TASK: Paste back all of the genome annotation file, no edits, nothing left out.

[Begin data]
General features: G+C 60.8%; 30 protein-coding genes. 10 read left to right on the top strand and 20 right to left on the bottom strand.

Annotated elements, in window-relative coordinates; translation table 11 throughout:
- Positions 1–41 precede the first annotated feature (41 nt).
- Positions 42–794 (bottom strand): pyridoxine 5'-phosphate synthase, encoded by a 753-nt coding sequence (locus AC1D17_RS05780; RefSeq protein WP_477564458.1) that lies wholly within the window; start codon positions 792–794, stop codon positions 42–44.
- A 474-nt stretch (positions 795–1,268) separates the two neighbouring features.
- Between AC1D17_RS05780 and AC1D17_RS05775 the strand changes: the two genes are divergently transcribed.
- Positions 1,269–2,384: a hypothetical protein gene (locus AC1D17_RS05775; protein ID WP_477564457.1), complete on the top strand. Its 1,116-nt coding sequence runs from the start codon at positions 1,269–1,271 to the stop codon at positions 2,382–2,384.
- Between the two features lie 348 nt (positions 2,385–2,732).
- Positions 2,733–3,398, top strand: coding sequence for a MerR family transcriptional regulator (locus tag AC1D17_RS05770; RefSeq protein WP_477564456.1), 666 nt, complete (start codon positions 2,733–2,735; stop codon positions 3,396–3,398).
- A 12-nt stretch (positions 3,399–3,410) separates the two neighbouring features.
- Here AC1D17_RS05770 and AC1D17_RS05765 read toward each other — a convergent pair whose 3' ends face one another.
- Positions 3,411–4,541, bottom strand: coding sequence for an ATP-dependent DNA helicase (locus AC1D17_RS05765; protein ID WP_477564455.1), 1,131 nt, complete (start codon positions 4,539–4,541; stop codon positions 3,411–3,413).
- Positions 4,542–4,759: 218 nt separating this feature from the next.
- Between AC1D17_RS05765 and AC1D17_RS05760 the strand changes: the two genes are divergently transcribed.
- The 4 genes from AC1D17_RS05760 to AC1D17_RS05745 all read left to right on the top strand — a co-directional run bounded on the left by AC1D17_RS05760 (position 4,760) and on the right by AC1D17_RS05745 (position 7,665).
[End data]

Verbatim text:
General features: G+C 60.8%; 30 protein-coding genes. 10 read left to right on the top strand and 20 right to left on the bottom strand.

Annotated elements, in window-relative coordinates; translation table 11 throughout:
- Positions 1–41 precede the first annotated feature (41 nt).
- Positions 42–794 (bottom strand): pyridoxine 5'-phosphate synthase, encoded by a 753-nt coding sequence (locus AC1D17_RS05780; RefSeq protein WP_477564458.1) that lies wholly within the window; start codon positions 792–794, stop codon positions 42–44.
- A 474-nt stretch (positions 795–1,268) separates the two neighbouring features.
- Between AC1D17_RS05780 and AC1D17_RS05775 the strand changes: the two genes are divergently transcribed.
- Positions 1,269–2,384: a hypothetical protein gene (locus AC1D17_RS05775; protein ID WP_477564457.1), complete on the top strand. Its 1,116-nt coding sequence runs from the start codon at positions 1,269–1,271 to the stop codon at positions 2,382–2,384.
- Between the two features lie 348 nt (positions 2,385–2,732).
- Positions 2,733–3,398, top strand: coding sequence for a MerR family transcriptional regulator (locus tag AC1D17_RS05770; RefSeq protein WP_477564456.1), 666 nt, complete (start codon positions 2,733–2,735; stop codon positions 3,396–3,398).
- A 12-nt stretch (positions 3,399–3,410) separates the two neighbouring features.
- Here AC1D17_RS05770 and AC1D17_RS05765 read toward each other — a convergent pair whose 3' ends face one another.
- Positions 3,411–4,541, bottom strand: coding sequence for an ATP-dependent DNA helicase (locus AC1D17_RS05765; protein ID WP_477564455.1), 1,131 nt, complete (start codon positions 4,539–4,541; stop codon positions 3,411–3,413).
- Positions 4,542–4,759: 218 nt separating this feature from the next.
- Between AC1D17_RS05765 and AC1D17_RS05760 the strand changes: the two genes are divergently transcribed.
- The 4 genes from AC1D17_RS05760 to AC1D17_RS05745 all read left to right on the top strand — a co-directional run bounded on the left by AC1D17_RS05760 (position 4,760) and on the right by AC1D17_RS05745 (position 7,665).